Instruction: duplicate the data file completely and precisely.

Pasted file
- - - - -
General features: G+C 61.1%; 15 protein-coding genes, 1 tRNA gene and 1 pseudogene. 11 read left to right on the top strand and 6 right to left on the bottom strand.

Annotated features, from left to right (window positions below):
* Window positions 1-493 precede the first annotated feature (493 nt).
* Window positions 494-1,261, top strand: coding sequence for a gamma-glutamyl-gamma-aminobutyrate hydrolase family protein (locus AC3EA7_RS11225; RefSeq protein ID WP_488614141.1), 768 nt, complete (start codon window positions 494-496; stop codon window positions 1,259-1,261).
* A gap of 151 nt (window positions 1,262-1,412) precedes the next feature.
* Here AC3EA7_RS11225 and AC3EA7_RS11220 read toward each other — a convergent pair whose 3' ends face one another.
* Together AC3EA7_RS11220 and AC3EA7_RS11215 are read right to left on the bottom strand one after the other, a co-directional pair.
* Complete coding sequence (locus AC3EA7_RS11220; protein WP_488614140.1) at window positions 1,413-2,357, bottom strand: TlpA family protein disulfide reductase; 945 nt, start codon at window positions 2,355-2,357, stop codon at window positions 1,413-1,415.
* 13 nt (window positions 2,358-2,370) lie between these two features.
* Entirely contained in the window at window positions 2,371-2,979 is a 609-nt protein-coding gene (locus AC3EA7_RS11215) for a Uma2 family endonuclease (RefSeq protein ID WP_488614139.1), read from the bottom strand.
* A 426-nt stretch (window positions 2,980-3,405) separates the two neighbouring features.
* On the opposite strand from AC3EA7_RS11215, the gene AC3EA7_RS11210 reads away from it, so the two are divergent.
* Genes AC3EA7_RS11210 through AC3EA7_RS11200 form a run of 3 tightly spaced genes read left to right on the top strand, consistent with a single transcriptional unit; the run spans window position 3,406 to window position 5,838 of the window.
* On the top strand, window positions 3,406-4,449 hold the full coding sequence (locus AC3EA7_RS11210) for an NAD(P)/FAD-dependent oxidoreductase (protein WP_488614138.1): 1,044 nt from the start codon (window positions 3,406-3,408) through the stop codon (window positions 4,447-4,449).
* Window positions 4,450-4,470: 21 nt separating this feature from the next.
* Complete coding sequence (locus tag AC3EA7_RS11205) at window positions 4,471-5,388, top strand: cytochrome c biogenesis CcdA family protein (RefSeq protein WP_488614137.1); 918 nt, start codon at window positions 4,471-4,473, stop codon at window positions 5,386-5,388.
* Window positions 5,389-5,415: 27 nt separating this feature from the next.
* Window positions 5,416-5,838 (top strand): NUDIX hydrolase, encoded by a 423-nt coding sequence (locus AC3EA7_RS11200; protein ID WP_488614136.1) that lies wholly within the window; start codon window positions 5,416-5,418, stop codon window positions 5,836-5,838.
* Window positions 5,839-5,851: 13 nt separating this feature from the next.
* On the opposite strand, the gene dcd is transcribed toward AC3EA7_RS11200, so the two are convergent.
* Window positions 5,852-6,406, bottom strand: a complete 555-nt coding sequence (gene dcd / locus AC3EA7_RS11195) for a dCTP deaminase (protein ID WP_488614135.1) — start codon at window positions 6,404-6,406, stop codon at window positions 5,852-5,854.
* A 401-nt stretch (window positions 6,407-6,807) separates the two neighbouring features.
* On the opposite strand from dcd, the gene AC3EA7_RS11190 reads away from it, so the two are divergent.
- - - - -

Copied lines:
General features: G+C 61.1%; 15 protein-coding genes, 1 tRNA gene and 1 pseudogene. 11 read left to right on the top strand and 6 right to left on the bottom strand.

Annotated features, from left to right (window positions below):
* Window positions 1-493 precede the first annotated feature (493 nt).
* Window positions 494-1,261, top strand: coding sequence for a gamma-glutamyl-gamma-aminobutyrate hydrolase family protein (locus AC3EA7_RS11225; RefSeq protein ID WP_488614141.1), 768 nt, complete (start codon window positions 494-496; stop codon window positions 1,259-1,261).
* A gap of 151 nt (window positions 1,262-1,412) precedes the next feature.
* Here AC3EA7_RS11225 and AC3EA7_RS11220 read toward each other — a convergent pair whose 3' ends face one another.
* Together AC3EA7_RS11220 and AC3EA7_RS11215 are read right to left on the bottom strand one after the other, a co-directional pair.
* Complete coding sequence (locus AC3EA7_RS11220; protein WP_488614140.1) at window positions 1,413-2,357, bottom strand: TlpA family protein disulfide reductase; 945 nt, start codon at window positions 2,355-2,357, stop codon at window positions 1,413-1,415.
* 13 nt (window positions 2,358-2,370) lie between these two features.
* Entirely contained in the window at window positions 2,371-2,979 is a 609-nt protein-coding gene (locus AC3EA7_RS11215) for a Uma2 family endonuclease (RefSeq protein ID WP_488614139.1), read from the bottom strand.
* A 426-nt stretch (window positions 2,980-3,405) separates the two neighbouring features.
* On the opposite strand from AC3EA7_RS11215, the gene AC3EA7_RS11210 reads away from it, so the two are divergent.
* Genes AC3EA7_RS11210 through AC3EA7_RS11200 form a run of 3 tightly spaced genes read left to right on the top strand, consistent with a single transcriptional unit; the run spans window position 3,406 to window position 5,838 of the window.
* On the top strand, window positions 3,406-4,449 hold the full coding sequence (locus AC3EA7_RS11210) for an NAD(P)/FAD-dependent oxidoreductase (protein WP_488614138.1): 1,044 nt from the start codon (window positions 3,406-3,408) through the stop codon (window positions 4,447-4,449).
* Window positions 4,450-4,470: 21 nt separating this feature from the next.
* Complete coding sequence (locus tag AC3EA7_RS11205) at window positions 4,471-5,388, top strand: cytochrome c biogenesis CcdA family protein (RefSeq protein WP_488614137.1); 918 nt, start codon at window positions 4,471-4,473, stop codon at window positions 5,386-5,388.
* Window positions 5,389-5,415: 27 nt separating this feature from the next.
* Window positions 5,416-5,838 (top strand): NUDIX hydrolase, encoded by a 423-nt coding sequence (locus AC3EA7_RS11200; protein ID WP_488614136.1) that lies wholly within the window; start codon window positions 5,416-5,418, stop codon window positions 5,836-5,838.
* Window positions 5,839-5,851: 13 nt separating this feature from the next.
* On the opposite strand, the gene dcd is transcribed toward AC3EA7_RS11200, so the two are convergent.
* Window positions 5,852-6,406, bottom strand: a complete 555-nt coding sequence (gene dcd / locus AC3EA7_RS11195) for a dCTP deaminase (protein ID WP_488614135.1) — start codon at window positions 6,404-6,406, stop codon at window positions 5,852-5,854.
* A 401-nt stretch (window positions 6,407-6,807) separates the two neighbouring features.
* On the opposite strand from dcd, the gene AC3EA7_RS11190 reads away from it, so the two are divergent.